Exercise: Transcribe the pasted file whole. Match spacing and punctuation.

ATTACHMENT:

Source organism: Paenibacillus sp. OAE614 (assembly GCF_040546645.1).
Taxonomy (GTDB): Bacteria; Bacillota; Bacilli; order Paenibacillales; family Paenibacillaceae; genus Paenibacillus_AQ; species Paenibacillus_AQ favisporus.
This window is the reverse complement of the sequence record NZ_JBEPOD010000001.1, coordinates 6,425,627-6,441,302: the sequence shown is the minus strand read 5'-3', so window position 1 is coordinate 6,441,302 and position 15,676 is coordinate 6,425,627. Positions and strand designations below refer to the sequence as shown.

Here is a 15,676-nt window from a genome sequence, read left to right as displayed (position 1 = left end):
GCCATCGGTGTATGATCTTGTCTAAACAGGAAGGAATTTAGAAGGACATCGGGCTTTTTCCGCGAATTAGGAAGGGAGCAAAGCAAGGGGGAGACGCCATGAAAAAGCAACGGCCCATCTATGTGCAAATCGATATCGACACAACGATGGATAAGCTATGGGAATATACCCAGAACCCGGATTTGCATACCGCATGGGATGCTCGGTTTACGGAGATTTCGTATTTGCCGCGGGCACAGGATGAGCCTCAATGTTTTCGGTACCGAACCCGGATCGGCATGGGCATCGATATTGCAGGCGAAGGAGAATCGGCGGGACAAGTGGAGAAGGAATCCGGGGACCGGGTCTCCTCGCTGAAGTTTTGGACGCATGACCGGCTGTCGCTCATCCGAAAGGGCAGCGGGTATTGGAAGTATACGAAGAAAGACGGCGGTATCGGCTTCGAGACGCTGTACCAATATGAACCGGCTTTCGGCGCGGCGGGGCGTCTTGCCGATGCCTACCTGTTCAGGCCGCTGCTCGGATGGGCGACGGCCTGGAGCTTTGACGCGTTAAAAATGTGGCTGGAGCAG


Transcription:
Source organism: Paenibacillus sp. OAE614 (assembly GCF_040546645.1).
Taxonomy (GTDB): Bacteria; Bacillota; Bacilli; order Paenibacillales; family Paenibacillaceae; genus Paenibacillus_AQ; species Paenibacillus_AQ favisporus.
This window is the reverse complement of the sequence record NZ_JBEPOD010000001.1, coordinates 6,425,627-6,441,302: the sequence shown is the minus strand read 5'-3', so window position 1 is coordinate 6,441,302 and position 15,676 is coordinate 6,425,627. Positions and strand designations below refer to the sequence as shown.

Here is a 15,676-nt window from a genome sequence, read left to right as displayed (position 1 = left end):
GCCATCGGTGTATGATCTTGTCTAAACAGGAAGGAATTTAGAAGGACATCGGGCTTTTTCCGCGAATTAGGAAGGGAGCAAAGCAAGGGGGAGACGCCATGAAAAAGCAACGGCCCATCTATGTGCAAATCGATATCGACACAACGATGGATAAGCTATGGGAATATACCCAGAACCCGGATTTGCATACCGCATGGGATGCTCGGTTTACGGAGATTTCGTATTTGCCGCGGGCACAGGATGAGCCTCAATGTTTTCGGTACCGAACCCGGATCGGCATGGGCATCGATATTGCAGGCGAAGGAGAATCGGCGGGACAAGTGGAGAAGGAATCCGGGGACCGGGTCTCCTCGCTGAAGTTTTGGACGCATGACCGGCTGTCGCTCATCCGAAAGGGCAGCGGGTATTGGAAGTATACGAAGAAAGACGGCGGTATCGGCTTCGAGACGCTGTACCAATATGAACCGGCTTTCGGCGCGGCGGGGCGTCTTGCCGATGCCTACCTGTTCAGGCCGCTGCTCGGATGGGCGACGGCCTGGAGCTTTGACGCGTTAAAAATGTGGCTGGAGCAG